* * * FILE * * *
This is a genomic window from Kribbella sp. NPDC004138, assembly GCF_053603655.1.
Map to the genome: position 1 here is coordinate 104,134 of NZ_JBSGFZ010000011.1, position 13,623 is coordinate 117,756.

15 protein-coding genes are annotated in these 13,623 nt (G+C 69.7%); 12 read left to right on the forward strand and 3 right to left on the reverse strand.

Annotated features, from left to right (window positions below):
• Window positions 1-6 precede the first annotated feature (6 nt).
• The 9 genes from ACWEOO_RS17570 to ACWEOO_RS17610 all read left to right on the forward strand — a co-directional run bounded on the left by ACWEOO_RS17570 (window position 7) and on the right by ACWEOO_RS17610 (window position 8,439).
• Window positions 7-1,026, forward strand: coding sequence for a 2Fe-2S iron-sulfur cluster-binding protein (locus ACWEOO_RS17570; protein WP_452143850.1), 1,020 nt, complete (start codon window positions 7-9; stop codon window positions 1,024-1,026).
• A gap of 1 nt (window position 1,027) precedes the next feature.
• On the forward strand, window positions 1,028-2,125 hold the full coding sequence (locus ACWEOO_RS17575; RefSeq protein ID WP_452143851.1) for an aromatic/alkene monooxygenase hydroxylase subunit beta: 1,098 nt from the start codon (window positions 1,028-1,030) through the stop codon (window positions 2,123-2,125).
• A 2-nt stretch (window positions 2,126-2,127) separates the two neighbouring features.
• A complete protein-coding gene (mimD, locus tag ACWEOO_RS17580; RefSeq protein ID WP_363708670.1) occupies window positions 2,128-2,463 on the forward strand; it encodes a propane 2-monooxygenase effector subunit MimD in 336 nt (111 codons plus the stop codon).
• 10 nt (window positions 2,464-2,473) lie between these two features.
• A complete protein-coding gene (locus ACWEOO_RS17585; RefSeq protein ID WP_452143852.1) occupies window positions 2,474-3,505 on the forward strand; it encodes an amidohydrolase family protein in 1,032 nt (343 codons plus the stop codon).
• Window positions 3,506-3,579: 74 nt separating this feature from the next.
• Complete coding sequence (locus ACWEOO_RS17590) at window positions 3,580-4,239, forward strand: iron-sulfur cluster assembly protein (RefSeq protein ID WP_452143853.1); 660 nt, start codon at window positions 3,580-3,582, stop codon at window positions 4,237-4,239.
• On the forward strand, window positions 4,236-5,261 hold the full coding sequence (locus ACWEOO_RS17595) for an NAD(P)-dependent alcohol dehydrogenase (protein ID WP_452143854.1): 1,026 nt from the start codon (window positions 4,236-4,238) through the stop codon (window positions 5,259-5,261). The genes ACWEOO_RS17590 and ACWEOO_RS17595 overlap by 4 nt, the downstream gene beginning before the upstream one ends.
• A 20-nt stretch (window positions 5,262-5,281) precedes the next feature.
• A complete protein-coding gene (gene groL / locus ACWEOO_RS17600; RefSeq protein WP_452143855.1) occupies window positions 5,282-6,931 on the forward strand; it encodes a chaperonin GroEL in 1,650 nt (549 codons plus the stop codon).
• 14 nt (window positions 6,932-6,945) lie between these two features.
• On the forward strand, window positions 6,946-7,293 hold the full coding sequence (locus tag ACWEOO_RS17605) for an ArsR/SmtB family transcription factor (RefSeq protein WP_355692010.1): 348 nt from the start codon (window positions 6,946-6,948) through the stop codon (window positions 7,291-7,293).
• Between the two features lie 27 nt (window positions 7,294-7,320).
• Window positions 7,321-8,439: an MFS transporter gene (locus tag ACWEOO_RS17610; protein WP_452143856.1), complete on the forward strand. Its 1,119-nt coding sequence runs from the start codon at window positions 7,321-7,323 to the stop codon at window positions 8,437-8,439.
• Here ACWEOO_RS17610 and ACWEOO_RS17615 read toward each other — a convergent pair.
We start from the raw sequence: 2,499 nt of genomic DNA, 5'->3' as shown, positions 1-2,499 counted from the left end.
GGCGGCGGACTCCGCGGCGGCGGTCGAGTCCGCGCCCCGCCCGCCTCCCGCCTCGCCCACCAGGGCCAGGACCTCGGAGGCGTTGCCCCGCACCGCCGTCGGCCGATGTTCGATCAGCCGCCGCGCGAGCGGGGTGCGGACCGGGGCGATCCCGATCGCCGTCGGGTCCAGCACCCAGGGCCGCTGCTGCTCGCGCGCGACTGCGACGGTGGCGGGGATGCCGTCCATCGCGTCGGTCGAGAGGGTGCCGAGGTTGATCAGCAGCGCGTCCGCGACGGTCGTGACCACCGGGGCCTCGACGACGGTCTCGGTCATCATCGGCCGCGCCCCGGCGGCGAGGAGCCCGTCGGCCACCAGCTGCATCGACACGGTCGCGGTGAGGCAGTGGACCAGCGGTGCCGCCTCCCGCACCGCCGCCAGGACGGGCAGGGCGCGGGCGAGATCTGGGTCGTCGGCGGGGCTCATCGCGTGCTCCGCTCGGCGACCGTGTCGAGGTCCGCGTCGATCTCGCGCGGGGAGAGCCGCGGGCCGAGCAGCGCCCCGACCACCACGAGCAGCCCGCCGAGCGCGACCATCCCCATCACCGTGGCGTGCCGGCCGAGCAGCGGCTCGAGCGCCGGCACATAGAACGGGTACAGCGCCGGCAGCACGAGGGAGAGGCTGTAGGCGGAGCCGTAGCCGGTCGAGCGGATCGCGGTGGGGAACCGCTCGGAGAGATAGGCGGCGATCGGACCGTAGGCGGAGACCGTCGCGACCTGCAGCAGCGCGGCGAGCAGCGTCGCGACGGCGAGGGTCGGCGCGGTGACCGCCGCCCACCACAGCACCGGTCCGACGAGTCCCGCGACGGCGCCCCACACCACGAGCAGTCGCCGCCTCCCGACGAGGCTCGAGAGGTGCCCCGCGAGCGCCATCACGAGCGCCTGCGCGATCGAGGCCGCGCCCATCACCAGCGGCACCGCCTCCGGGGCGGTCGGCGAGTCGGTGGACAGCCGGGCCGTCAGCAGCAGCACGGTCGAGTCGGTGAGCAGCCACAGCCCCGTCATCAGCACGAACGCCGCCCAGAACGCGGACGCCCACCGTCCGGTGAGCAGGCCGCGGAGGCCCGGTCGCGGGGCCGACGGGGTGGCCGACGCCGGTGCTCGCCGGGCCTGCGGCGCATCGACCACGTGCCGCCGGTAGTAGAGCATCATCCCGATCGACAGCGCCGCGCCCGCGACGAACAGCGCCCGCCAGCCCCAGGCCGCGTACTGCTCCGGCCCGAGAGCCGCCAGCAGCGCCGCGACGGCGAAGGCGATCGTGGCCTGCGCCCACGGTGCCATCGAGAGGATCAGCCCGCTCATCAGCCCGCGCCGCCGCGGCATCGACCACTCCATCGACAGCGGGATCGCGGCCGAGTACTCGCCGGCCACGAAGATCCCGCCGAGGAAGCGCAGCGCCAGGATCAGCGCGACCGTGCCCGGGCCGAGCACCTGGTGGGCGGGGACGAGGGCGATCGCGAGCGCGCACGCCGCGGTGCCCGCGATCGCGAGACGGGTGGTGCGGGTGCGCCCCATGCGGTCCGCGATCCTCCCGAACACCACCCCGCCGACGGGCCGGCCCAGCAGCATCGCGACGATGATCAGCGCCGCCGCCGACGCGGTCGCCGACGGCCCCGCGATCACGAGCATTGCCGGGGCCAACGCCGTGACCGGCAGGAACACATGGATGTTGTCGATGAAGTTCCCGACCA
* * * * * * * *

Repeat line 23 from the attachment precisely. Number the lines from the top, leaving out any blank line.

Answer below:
• Here ACWEOO_RS17610 and ACWEOO_RS17615 read toward each other — a convergent pair.